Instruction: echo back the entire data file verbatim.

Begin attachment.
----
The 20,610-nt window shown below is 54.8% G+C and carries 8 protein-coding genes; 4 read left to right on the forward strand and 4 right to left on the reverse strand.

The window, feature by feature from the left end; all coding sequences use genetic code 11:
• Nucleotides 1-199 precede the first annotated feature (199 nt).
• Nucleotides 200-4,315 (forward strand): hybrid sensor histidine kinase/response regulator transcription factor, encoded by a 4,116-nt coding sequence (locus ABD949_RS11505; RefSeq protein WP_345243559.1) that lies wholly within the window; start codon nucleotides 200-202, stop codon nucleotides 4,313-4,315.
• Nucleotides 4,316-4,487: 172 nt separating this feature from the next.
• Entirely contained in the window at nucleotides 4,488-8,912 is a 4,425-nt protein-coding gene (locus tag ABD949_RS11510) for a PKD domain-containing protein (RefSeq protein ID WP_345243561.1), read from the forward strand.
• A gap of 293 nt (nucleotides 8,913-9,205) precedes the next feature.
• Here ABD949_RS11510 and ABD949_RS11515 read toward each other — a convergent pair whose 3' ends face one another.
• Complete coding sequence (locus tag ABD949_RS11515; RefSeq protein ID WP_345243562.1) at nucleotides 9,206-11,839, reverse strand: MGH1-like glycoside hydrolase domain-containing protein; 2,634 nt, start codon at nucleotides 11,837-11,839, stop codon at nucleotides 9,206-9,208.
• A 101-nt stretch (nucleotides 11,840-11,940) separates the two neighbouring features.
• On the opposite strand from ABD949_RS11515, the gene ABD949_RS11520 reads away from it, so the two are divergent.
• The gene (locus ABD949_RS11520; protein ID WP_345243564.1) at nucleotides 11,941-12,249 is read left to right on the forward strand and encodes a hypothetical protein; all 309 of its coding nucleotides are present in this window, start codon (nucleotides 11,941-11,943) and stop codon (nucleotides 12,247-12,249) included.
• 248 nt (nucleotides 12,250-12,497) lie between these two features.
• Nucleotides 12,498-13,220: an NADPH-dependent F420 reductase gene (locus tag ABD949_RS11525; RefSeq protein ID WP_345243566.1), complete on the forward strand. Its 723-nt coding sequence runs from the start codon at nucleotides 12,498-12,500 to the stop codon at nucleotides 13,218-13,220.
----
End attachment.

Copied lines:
The 20,610-nt window shown below is 54.8% G+C and carries 8 protein-coding genes; 4 read left to right on the forward strand and 4 right to left on the reverse strand.

The window, feature by feature from the left end; all coding sequences use genetic code 11:
• Nucleotides 1-199 precede the first annotated feature (199 nt).
• Nucleotides 200-4,315 (forward strand): hybrid sensor histidine kinase/response regulator transcription factor, encoded by a 4,116-nt coding sequence (locus ABD949_RS11505; RefSeq protein WP_345243559.1) that lies wholly within the window; start codon nucleotides 200-202, stop codon nucleotides 4,313-4,315.
• Nucleotides 4,316-4,487: 172 nt separating this feature from the next.
• Entirely contained in the window at nucleotides 4,488-8,912 is a 4,425-nt protein-coding gene (locus tag ABD949_RS11510) for a PKD domain-containing protein (RefSeq protein ID WP_345243561.1), read from the forward strand.
• A gap of 293 nt (nucleotides 8,913-9,205) precedes the next feature.
• Here ABD949_RS11510 and ABD949_RS11515 read toward each other — a convergent pair whose 3' ends face one another.
• Complete coding sequence (locus tag ABD949_RS11515; RefSeq protein ID WP_345243562.1) at nucleotides 9,206-11,839, reverse strand: MGH1-like glycoside hydrolase domain-containing protein; 2,634 nt, start codon at nucleotides 11,837-11,839, stop codon at nucleotides 9,206-9,208.
• A 101-nt stretch (nucleotides 11,840-11,940) separates the two neighbouring features.
• On the opposite strand from ABD949_RS11515, the gene ABD949_RS11520 reads away from it, so the two are divergent.
• The gene (locus ABD949_RS11520; protein ID WP_345243564.1) at nucleotides 11,941-12,249 is read left to right on the forward strand and encodes a hypothetical protein; all 309 of its coding nucleotides are present in this window, start codon (nucleotides 11,941-11,943) and stop codon (nucleotides 12,247-12,249) included.
• 248 nt (nucleotides 12,250-12,497) lie between these two features.
• Nucleotides 12,498-13,220: an NADPH-dependent F420 reductase gene (locus tag ABD949_RS11525; RefSeq protein ID WP_345243566.1), complete on the forward strand. Its 723-nt coding sequence runs from the start codon at nucleotides 12,498-12,500 to the stop codon at nucleotides 13,218-13,220.